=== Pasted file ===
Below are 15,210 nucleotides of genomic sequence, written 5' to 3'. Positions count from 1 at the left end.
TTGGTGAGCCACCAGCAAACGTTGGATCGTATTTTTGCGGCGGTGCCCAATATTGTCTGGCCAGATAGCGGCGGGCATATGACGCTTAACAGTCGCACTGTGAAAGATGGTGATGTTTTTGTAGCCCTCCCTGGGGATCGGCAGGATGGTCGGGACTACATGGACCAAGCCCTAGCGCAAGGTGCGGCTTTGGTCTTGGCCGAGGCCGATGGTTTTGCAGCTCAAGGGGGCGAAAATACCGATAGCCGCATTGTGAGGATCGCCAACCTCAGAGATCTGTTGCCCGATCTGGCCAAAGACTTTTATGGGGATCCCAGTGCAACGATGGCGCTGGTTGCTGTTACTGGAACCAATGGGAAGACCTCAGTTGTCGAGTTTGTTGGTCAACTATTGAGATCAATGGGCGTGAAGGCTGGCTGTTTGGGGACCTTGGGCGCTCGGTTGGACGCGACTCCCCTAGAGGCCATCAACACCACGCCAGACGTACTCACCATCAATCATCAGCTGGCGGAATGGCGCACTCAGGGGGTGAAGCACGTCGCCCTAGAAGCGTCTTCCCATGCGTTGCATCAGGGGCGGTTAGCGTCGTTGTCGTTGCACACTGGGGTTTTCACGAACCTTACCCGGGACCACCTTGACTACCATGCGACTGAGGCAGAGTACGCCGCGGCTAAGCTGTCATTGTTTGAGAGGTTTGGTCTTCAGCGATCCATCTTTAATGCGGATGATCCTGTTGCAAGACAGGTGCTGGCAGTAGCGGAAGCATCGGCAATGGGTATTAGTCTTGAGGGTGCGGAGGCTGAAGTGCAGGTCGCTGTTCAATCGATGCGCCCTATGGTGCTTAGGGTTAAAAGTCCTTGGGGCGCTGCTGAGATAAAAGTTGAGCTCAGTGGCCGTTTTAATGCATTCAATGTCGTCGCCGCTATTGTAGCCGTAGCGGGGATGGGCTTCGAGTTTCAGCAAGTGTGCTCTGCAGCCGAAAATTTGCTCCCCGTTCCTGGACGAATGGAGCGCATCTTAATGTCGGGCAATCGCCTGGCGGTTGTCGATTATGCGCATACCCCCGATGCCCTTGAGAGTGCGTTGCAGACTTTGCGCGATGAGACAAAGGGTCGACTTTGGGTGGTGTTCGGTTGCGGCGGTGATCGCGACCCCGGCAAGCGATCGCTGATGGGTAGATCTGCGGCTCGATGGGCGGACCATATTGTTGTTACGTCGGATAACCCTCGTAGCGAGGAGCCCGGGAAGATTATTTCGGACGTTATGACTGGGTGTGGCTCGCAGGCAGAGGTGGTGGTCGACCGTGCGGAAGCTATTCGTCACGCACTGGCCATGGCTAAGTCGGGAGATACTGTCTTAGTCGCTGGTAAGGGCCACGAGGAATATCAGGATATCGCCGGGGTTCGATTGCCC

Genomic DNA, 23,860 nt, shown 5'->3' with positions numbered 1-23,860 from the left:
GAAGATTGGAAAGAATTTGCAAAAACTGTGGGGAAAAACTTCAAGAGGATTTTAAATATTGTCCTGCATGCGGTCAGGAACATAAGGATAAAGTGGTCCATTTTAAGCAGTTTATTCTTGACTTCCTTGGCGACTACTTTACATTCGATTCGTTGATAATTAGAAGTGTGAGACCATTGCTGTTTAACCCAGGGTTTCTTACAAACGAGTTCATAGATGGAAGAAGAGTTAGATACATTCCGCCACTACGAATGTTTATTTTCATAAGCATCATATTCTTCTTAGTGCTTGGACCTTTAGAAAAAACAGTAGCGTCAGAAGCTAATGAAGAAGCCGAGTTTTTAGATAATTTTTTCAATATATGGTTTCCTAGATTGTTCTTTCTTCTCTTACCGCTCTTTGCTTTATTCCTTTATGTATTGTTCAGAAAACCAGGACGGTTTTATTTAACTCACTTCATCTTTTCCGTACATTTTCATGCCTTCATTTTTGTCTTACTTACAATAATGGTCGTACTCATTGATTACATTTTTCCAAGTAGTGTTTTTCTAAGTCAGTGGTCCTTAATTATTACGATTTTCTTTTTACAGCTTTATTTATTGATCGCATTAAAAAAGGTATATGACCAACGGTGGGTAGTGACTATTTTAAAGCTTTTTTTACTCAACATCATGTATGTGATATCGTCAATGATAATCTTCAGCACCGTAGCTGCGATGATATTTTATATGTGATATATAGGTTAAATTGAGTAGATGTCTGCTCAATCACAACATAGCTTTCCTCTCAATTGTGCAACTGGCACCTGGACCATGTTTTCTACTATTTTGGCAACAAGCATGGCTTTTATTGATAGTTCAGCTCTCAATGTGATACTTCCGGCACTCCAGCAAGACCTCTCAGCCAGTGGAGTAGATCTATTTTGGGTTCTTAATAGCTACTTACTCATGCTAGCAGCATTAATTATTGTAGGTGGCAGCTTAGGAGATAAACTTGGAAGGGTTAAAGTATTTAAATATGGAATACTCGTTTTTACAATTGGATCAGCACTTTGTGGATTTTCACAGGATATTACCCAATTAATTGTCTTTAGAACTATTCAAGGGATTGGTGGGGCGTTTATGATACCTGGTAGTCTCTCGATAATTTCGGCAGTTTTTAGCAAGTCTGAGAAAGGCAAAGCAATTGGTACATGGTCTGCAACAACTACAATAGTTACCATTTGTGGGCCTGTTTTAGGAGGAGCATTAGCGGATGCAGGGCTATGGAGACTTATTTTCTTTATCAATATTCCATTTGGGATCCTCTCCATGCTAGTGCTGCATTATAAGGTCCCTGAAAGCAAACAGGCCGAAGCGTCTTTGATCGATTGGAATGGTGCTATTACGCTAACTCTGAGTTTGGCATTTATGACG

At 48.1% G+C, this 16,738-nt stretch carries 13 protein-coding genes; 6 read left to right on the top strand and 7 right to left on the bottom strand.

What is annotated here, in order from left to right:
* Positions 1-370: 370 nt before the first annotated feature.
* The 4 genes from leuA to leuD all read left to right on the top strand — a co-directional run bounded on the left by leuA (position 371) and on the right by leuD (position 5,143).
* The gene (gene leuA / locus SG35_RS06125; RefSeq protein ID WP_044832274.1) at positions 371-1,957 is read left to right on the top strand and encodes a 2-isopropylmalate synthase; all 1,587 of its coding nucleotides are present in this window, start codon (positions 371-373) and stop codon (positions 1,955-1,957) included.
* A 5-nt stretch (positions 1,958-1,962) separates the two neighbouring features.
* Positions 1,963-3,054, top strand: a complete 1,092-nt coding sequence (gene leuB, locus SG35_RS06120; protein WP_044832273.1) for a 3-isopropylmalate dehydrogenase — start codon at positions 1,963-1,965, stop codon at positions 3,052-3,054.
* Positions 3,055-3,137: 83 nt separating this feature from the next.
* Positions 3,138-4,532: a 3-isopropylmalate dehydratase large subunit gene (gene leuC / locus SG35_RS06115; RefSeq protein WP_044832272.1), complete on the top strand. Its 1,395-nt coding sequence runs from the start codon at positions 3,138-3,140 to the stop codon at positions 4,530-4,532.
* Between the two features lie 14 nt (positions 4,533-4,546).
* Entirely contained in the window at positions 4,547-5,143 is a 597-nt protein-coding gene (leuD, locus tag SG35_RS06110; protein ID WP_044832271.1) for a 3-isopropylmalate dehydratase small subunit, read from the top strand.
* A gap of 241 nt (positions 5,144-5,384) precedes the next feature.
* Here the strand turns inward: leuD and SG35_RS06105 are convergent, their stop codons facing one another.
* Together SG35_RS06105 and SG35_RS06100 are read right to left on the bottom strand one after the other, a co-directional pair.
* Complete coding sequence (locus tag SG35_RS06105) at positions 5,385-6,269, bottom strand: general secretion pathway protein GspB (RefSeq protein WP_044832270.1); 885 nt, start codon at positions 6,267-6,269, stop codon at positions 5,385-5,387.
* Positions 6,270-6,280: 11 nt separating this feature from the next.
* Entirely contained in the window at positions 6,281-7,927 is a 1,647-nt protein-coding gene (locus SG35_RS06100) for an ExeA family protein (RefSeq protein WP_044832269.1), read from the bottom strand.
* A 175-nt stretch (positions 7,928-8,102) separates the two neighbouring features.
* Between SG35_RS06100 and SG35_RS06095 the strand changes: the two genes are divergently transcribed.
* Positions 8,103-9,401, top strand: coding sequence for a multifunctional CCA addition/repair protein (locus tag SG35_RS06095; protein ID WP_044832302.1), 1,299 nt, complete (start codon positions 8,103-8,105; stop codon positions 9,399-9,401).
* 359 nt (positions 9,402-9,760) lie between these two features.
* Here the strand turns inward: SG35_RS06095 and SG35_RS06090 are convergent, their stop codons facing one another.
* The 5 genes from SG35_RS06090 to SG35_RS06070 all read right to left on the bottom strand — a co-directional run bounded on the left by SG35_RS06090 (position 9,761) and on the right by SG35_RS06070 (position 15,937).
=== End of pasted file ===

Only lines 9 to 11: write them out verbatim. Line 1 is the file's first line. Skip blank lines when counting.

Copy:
* The gene (gene leuA / locus SG35_RS06125; RefSeq protein ID WP_044832274.1) at positions 371-1,957 is read left to right on the top strand and encodes a 2-isopropylmalate synthase; all 1,587 of its coding nucleotides are present in this window, start codon (positions 371-373) and stop codon (positions 1,955-1,957) included.
* A 5-nt stretch (positions 1,958-1,962) separates the two neighbouring features.
* Positions 1,963-3,054, top strand: a complete 1,092-nt coding sequence (gene leuB, locus SG35_RS06120; protein WP_044832273.1) for a 3-isopropylmalate dehydrogenase — start codon at positions 1,963-1,965, stop codon at positions 3,052-3,054.